1902 Encyclopedia > Tempera

Tempera




TEMPERA, or DISTEMPER, is a method of painting in which solid pigments are employed, mixed with a water medium in which some kind of gum or gelatinous sub-stance is dissolved to prevent the colours from scaling off. Tempera is called in Italy " fresco a secco," as distinguished from "fresco buono," or true fresco, painted on freshly laid patches of stucco. The peculiarities of true fresco are described in vol. ix. p. 769 sq. The disadvantages of tempera painting are that it will not bear exposure to the weather; the pigments merely lie on the surface and do not sink into the stucco, as is the case with true fresco pigments; moreover, the medium used, being soluble in water, will not stand the rain. Its advantages are that the painter can work at leisure, and can also transfer or sketch his whole design on the dry finished surface ; while in fresco work each portion of the design is hidden piece-meal as each new patch of stucco is applied (see RAPHAEL, vol. xx. p. 279). Another important point is that a far greater variety of pigments can be used in tempera paint-ing, as they are not subjected to the caustic action of wet lime. Lastly, tempera painting can be applied to any substance, such as dry plaster, wood, stone, terracotta, vellum, and paper. Various media have been used for tempera work, such as the glutinous sap of the fig and other trees, various gums which are soluble in water, and size made by boiling down fish-bones, parchment, and animals' hoofs. In more recent times a mixture of egg and vinegar has been found to make a good medium, especially when it is desirable to apply the colours in considerable body or impasto. Painting in tempera is probably the oldest method of all, and was used in ancient Egypt very largely, as can be seen by an examination of the many existing examples on pajryrus or wood and stone thinly coated with a skin of fine plaster (gesso). Other ancient examples have been found in Babylon and Nineveh, and for internal work it appears to have been much em-ployed by the Greeks. To some extent tempera was used by the Romans, though in most cases a combination of fresco and encaustic (hot wax) was employed for their mural decoration (see vol. xvii. p. 42).

In mediaeval times, from the 6 th century in the Byzantium of Justinian down to the 14th century, most painting, whether on walls or panels, was executed in tempera, though in many cases it appears to have been the custom to put in the coloured ground in true fresco, and, when that was dry, paint on it the complete picture with a tempera medium. This was the method used in the Byzan-tine wall-paintings in the churches of Thessalonica, Mount Athos, and elsewhere. A similar practice existed in Eng-land and other northern countries, as in the very complete series of paintings on the walls and vault of the chancel of Kempley church, Gloucestershire, dating from about 1100. Most commonly, however, in England as in France and Germany the whole painting was done in tempera, the finished surface of the plaster being first covered with a wash of old slaked lime or whitening. As a rule every inch of stone, whether carved, moulded, or plain, in the cathedrals and other churches of mediaeval France, Eng-land, and other countries was covered with this thin coating of white, and then elaborately decorated with tempera painting. In those rare cases where want of money pre-vented the application of colour the stone-work of the in-terior received the coat of white, so that at any future time the colouring might be added, and also because the feeling of the Middle Ages evidently was that bare stone inside a building had an unfinished and uncomfortable look, and was quite as unsuitable in a richly decorated and furnished cathedral as it would now be considered in a lady's drawing-room. The additional splendour gained by the use of minute patterns stamped in gesso, thinly laid over the surface of the stone, is described in MURAL DECORATION, vol. xvii. p. 47; see also fig. 17.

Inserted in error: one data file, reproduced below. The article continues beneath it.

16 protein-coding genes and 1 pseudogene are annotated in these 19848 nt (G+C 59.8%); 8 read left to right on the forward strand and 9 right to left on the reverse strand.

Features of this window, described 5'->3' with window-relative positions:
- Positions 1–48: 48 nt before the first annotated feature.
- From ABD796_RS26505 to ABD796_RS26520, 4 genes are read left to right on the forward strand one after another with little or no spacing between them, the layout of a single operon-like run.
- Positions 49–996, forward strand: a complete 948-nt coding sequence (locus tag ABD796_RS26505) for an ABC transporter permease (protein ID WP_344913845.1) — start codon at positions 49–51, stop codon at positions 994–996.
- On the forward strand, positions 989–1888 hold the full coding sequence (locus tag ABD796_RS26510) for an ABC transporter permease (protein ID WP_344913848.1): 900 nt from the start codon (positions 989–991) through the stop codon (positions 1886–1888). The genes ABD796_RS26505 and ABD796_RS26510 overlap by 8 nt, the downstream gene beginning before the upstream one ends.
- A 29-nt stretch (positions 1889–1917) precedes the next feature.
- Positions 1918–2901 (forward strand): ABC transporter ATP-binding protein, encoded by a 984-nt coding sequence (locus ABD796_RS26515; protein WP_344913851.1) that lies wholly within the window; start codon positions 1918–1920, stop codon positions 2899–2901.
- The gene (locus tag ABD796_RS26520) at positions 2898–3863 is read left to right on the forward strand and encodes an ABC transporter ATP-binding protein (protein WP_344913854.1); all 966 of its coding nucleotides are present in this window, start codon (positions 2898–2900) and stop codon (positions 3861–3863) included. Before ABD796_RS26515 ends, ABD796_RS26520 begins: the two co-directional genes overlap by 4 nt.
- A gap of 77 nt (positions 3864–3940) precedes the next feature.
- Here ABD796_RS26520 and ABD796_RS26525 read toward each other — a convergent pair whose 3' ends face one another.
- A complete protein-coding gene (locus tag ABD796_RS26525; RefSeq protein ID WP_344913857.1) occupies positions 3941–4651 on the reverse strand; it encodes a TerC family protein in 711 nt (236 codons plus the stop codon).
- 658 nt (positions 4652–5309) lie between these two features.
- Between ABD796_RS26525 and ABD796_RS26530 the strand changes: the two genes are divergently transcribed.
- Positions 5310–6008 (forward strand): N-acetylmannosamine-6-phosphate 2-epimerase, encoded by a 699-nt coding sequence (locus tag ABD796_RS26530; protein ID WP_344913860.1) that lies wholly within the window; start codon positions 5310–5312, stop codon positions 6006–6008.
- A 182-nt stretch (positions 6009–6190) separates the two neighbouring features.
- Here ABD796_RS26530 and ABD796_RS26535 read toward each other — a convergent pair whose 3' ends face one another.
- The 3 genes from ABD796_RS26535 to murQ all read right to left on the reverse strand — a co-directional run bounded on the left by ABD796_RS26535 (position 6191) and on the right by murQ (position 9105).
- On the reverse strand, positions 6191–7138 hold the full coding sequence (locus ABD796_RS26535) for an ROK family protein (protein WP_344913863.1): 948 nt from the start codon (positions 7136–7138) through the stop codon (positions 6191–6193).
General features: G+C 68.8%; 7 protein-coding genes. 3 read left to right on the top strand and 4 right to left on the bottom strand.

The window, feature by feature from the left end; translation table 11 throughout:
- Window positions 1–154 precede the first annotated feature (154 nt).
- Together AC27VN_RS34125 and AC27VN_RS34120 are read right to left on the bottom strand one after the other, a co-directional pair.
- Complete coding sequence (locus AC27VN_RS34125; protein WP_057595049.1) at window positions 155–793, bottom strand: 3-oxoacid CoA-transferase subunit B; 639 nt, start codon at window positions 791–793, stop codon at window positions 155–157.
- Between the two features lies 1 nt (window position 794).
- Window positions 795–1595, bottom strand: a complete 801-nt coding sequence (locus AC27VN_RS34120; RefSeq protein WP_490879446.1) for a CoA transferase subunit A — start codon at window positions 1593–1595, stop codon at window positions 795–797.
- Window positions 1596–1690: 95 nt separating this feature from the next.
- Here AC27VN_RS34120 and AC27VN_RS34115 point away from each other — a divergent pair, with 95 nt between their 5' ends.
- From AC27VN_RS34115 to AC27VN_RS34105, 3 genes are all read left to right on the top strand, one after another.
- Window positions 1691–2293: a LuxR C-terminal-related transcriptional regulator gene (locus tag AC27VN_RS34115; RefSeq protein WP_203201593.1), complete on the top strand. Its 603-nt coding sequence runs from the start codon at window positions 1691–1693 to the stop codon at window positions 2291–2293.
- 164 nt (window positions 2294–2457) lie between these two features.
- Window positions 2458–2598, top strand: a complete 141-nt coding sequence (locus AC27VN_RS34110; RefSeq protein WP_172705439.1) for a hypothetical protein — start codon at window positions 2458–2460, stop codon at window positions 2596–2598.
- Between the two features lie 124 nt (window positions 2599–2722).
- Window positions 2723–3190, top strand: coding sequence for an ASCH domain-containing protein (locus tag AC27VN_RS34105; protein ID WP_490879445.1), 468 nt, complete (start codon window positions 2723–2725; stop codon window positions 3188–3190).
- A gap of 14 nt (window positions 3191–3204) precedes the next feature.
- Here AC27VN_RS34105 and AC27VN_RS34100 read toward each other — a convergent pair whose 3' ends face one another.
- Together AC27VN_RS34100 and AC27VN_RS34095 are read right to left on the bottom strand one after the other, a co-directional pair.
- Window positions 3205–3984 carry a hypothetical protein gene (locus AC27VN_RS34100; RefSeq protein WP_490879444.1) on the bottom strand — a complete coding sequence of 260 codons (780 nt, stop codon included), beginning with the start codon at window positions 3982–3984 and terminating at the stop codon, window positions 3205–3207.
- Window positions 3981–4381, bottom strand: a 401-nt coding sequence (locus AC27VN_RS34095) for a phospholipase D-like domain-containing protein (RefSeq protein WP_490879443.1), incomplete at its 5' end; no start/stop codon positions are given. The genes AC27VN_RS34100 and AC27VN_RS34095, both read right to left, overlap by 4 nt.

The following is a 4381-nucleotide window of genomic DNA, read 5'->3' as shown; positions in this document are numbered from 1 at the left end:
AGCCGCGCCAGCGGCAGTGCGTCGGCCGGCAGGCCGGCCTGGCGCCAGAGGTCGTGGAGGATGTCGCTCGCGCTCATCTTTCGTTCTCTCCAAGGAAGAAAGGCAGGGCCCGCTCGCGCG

Tempera in Italy.—For panel and canvas paintings tempera continued in use till nearly the end of the 15th century, when the Flemish method of oil painting gradu-ally took its place. In many cases with panel pictures of the latter part of the 15th century it is now difficult, if not impossible, to be sure whether they were painted in tempera or in oil, either because both methods were com-bined—the picture being begun in tempera and finished with oil glazings—or because an oil varnish has been laid over the tempera pictures, and so the pigments have ab-sorbed oil out of the varnish and have thus practically become associated with an oil medium. In some cases .slight peculiarities of brush-work bear witness to one medium or the other; but these appearances are often de-ceptive, and any real certainty on the point is unattainable. The round panel of the Madonna and St Joseph by Michelangelo may be mentioned as an example of these doubtful cases.